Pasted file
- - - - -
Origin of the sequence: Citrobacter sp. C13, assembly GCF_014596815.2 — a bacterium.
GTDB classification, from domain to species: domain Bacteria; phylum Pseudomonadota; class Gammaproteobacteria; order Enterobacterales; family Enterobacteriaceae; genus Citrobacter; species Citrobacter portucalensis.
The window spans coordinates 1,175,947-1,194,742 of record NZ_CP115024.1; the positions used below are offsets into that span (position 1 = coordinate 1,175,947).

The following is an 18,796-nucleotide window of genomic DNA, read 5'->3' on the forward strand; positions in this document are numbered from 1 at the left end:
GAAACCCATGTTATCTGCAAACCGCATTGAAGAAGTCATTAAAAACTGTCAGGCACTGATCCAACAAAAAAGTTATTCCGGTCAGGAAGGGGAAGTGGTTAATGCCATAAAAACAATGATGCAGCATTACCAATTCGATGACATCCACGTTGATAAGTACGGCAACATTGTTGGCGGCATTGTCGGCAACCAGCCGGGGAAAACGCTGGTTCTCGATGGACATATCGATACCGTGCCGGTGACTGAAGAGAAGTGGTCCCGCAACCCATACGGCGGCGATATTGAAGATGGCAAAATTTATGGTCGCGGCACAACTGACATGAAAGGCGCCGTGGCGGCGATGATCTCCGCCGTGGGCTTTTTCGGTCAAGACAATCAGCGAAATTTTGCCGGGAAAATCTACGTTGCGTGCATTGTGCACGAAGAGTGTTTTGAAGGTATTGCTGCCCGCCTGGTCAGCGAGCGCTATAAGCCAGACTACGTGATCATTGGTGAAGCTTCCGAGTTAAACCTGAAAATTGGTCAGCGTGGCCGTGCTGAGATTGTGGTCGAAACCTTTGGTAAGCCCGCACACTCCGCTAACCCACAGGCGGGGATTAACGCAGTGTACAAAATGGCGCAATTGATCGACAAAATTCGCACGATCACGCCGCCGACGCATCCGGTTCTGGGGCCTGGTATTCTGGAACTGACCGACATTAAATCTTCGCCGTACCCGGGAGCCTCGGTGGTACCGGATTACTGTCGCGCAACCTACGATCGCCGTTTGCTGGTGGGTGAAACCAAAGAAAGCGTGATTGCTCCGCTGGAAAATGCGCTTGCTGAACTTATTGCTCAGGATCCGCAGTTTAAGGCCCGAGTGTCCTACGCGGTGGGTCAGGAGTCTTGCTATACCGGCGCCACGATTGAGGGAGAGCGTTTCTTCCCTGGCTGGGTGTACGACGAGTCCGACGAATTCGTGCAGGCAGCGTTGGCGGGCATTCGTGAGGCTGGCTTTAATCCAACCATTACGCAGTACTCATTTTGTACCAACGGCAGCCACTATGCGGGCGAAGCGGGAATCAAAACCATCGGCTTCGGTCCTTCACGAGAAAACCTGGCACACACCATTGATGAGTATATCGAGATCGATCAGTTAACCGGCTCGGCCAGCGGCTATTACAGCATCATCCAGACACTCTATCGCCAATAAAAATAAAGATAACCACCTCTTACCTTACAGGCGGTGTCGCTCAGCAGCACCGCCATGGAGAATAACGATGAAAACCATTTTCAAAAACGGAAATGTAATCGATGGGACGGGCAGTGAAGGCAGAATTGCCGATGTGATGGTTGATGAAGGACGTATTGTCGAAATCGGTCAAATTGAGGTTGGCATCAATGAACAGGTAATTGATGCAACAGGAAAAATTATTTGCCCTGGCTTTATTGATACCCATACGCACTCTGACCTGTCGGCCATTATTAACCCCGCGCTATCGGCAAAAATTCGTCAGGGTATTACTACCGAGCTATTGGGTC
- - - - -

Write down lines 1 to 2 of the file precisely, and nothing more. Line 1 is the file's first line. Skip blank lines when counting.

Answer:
Origin of the sequence: Citrobacter sp. C13, assembly GCF_014596815.2 — a bacterium.
GTDB classification, from domain to species: domain Bacteria; phylum Pseudomonadota; class Gammaproteobacteria; order Enterobacterales; family Enterobacteriaceae; genus Citrobacter; species Citrobacter portucalensis.